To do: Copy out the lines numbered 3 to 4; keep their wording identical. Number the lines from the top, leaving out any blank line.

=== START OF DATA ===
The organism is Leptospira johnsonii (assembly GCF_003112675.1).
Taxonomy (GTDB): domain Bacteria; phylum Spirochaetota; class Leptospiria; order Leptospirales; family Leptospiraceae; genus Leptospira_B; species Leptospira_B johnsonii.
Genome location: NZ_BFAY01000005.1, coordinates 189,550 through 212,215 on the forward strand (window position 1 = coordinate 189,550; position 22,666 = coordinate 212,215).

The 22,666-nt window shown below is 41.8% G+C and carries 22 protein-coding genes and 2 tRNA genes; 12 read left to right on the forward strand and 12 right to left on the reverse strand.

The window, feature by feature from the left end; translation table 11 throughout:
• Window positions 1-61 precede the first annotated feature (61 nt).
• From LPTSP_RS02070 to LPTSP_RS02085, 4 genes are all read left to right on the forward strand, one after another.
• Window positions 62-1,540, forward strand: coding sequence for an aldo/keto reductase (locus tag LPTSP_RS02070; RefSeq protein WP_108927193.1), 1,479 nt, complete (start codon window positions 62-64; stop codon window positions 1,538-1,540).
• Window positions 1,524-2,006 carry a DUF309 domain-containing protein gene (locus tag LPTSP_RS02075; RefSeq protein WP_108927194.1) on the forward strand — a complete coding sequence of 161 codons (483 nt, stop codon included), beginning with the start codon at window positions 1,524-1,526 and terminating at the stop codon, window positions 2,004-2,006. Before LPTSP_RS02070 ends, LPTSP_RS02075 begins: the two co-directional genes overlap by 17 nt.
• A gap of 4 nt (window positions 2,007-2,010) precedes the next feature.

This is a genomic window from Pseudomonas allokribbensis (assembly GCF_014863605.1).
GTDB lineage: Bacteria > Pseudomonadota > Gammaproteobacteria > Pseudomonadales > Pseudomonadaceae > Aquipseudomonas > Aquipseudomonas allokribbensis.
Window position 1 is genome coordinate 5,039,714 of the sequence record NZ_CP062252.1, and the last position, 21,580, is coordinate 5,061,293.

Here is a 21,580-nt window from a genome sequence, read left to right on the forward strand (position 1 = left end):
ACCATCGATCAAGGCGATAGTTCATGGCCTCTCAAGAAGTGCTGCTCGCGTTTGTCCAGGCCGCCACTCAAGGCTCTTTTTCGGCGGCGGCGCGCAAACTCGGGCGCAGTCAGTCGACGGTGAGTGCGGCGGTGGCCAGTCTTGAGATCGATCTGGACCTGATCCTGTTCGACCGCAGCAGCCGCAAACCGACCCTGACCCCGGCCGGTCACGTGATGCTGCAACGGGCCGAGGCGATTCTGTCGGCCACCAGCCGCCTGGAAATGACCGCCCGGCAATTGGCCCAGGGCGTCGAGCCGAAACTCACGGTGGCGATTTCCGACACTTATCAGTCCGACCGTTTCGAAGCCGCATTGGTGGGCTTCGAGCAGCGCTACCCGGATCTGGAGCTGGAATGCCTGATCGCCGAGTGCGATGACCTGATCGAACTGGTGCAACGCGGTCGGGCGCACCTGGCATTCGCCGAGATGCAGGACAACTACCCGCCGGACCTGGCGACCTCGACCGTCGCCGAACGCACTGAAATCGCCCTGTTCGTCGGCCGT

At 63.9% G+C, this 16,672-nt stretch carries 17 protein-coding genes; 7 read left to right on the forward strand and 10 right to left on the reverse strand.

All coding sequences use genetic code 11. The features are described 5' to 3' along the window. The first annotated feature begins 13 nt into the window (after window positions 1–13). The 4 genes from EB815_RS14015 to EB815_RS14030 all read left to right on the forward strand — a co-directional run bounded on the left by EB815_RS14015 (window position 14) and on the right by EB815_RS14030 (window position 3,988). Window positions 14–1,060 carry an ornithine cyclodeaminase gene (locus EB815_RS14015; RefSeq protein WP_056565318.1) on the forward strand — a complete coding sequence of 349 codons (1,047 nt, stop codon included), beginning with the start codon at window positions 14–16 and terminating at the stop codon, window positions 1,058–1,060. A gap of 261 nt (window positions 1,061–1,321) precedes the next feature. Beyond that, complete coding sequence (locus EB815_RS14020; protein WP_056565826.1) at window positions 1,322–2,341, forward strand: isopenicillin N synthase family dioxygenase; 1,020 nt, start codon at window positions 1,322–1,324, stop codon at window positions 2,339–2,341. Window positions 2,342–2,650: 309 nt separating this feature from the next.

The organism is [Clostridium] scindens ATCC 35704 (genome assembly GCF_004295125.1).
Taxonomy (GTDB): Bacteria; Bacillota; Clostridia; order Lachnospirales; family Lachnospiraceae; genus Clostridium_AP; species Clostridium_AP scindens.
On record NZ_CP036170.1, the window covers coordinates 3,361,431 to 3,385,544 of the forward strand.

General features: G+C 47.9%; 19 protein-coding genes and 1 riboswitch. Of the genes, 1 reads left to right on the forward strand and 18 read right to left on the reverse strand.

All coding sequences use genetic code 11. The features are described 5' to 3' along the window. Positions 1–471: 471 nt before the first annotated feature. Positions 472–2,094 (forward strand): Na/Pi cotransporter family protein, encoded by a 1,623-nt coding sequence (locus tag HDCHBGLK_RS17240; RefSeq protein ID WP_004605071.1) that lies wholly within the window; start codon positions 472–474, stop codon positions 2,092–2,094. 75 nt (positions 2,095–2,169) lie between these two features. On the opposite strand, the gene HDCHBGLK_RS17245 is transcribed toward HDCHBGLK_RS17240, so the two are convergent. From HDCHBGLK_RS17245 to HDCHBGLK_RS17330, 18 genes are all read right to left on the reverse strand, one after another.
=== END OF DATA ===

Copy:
Genome location: NZ_BFAY01000005.1, coordinates 189,550 through 212,215 on the forward strand (window position 1 = coordinate 189,550; position 22,666 = coordinate 212,215).

The 22,666-nt window shown below is 41.8% G+C and carries 22 protein-coding genes and 2 tRNA genes; 12 read left to right on the forward strand and 12 right to left on the reverse strand.